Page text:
6. The stair-climbing apparatus according to claim 1, further including: an elongate rack extending between the first end of the platform and the second end portion of the platform; a medial drive mechanism extending from said medial wheel carriage, the medial drive mechanism being operably connected to the rack and selectively driving said medial wheel carriage beneath the rack; and a second end portion drive mechanism extending from the second end portion wheel carriage, the second end portion drive mechanism being operably connected to the rack and selectively driving the second end portion wheel carriage beneath the rack.

7. A stair-climbing apparatus, comprising: a platform having a first end, a medial portion, and a second end portion opposite the first end; a plurality of wheel carriages disposed beneath the platform; a pantograph linkage extending from each of the wheel carriages; and a corresponding wheel truck attached to each of the pantograph linkages, each of the pantograph linkages adjustably connecting the corresponding wheel trucks to the corresponding one of the wheel carriages.

8. The stair-climbing apparatus according to claim 7, wherein: each said pantograph linkage comprises a first arm and a second arm, each of the arms having an upper end and a lower end opposite the upper end, each of the upper ends being pivotally connected to the corresponding wheel carriage, each of the lower ends selectively translating laterally within the corresponding wheel truck.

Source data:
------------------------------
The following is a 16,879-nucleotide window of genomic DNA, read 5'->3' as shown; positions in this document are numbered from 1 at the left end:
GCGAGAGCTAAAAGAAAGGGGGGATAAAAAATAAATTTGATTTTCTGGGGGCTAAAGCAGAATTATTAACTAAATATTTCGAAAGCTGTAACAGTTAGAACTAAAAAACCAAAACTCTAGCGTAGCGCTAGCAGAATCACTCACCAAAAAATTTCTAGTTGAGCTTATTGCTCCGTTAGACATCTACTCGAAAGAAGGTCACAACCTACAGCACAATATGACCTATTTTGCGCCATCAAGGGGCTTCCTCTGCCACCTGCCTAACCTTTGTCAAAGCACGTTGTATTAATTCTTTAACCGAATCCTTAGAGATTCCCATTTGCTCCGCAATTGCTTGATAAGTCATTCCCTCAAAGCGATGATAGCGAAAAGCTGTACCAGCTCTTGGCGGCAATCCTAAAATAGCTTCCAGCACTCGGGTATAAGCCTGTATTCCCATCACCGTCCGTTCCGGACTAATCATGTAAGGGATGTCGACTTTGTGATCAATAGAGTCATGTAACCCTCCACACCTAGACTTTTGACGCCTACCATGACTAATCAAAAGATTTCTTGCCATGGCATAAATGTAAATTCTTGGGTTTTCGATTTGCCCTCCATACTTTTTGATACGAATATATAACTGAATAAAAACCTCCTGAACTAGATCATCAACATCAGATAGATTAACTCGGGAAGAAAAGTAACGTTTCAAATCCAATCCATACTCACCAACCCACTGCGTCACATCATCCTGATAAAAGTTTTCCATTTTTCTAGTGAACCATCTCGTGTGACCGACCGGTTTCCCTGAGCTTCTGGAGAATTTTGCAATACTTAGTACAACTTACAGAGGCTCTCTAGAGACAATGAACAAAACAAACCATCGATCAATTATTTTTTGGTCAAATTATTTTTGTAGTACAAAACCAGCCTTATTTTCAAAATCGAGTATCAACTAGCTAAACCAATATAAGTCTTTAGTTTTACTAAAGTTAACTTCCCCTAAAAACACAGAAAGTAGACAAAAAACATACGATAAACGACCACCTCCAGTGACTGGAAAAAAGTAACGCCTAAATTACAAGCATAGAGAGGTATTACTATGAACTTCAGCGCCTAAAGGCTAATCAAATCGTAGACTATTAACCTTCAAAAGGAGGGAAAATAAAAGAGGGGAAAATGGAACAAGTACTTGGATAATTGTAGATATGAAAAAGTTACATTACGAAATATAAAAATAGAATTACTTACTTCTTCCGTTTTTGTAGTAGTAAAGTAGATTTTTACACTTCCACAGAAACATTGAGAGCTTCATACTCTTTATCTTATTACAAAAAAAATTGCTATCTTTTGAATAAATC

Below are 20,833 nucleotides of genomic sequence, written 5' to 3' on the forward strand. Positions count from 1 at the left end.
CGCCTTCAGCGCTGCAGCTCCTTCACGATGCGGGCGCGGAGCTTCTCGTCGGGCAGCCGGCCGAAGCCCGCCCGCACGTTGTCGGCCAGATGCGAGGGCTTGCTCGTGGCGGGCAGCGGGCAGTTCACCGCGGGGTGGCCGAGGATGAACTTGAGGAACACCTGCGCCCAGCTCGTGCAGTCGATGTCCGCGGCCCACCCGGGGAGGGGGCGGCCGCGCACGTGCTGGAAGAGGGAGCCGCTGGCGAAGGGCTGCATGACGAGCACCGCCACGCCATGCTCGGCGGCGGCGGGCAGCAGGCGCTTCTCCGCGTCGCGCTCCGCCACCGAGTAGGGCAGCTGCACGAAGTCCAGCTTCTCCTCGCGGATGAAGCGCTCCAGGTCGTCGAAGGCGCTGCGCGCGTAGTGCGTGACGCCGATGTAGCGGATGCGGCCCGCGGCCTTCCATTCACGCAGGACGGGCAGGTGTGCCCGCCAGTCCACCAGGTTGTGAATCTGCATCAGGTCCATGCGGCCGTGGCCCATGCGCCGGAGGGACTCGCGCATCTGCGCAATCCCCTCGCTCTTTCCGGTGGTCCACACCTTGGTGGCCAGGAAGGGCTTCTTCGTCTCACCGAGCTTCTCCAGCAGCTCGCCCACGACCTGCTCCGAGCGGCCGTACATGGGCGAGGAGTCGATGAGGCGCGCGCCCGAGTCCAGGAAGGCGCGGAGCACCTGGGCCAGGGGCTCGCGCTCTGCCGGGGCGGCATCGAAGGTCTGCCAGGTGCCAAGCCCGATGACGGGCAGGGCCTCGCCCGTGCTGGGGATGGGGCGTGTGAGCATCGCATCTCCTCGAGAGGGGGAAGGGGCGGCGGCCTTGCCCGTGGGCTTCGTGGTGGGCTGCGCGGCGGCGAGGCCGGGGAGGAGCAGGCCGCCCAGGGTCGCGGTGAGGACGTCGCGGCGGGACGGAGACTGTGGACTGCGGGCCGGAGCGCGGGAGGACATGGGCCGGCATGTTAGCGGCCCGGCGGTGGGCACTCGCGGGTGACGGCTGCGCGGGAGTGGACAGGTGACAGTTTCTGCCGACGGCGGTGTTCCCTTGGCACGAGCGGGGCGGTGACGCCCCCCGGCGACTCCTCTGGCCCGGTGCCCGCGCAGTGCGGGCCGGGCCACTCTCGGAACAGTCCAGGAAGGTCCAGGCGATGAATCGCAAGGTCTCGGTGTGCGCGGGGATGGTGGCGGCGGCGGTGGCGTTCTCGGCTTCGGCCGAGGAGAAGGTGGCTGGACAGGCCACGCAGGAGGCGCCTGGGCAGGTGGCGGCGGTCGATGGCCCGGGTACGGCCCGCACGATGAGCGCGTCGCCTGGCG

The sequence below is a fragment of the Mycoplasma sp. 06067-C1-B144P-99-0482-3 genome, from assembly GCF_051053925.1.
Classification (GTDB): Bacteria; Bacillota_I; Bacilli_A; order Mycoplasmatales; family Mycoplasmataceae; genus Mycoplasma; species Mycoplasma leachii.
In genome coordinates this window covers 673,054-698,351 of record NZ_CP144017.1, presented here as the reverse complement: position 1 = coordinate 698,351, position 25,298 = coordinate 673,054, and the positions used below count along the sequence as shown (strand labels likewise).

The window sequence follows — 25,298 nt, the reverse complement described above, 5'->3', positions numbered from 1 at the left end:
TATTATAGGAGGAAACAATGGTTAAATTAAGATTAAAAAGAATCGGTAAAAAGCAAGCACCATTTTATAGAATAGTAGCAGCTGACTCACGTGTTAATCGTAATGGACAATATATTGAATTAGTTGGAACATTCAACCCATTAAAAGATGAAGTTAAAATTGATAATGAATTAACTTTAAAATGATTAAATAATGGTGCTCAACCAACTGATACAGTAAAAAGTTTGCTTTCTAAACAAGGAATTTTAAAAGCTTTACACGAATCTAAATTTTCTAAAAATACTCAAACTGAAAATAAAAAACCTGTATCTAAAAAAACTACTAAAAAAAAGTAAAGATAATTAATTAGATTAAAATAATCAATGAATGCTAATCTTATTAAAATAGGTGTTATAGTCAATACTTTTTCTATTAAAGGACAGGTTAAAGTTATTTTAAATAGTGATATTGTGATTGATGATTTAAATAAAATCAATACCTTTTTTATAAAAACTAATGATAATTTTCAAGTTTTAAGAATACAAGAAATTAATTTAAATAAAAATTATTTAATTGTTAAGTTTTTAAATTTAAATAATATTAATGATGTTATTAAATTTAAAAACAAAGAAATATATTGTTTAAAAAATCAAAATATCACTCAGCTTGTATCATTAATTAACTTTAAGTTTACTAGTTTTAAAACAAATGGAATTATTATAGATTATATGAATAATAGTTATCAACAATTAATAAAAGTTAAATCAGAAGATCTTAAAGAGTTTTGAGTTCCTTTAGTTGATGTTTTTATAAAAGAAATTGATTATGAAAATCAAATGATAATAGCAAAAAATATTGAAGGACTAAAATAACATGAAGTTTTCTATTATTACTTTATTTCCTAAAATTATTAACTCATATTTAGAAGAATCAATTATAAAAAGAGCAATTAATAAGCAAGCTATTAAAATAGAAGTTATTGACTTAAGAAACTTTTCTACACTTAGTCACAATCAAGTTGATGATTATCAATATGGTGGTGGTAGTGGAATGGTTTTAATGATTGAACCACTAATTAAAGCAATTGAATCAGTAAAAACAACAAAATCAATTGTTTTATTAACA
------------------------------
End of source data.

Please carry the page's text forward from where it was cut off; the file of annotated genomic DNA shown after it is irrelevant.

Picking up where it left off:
9. The stair-climbing apparatus according to claim 8, wherein each said wheel truck includes mutually parallel first and second tracks, the lower end of each of the arms selectively traveling laterally in the corresponding one of the tracks.

10. The stair-climbing apparatus according to claim 7, wherein: the platform has a width; each said wheel truck has a first end, a second end disposed laterally opposite the first end, and a span extending between the first and second ends, the span being substantially equal to the width of the platform; and each said wheel truck further comprises a first wheel extend from the first end and a second wheel extending from the second end.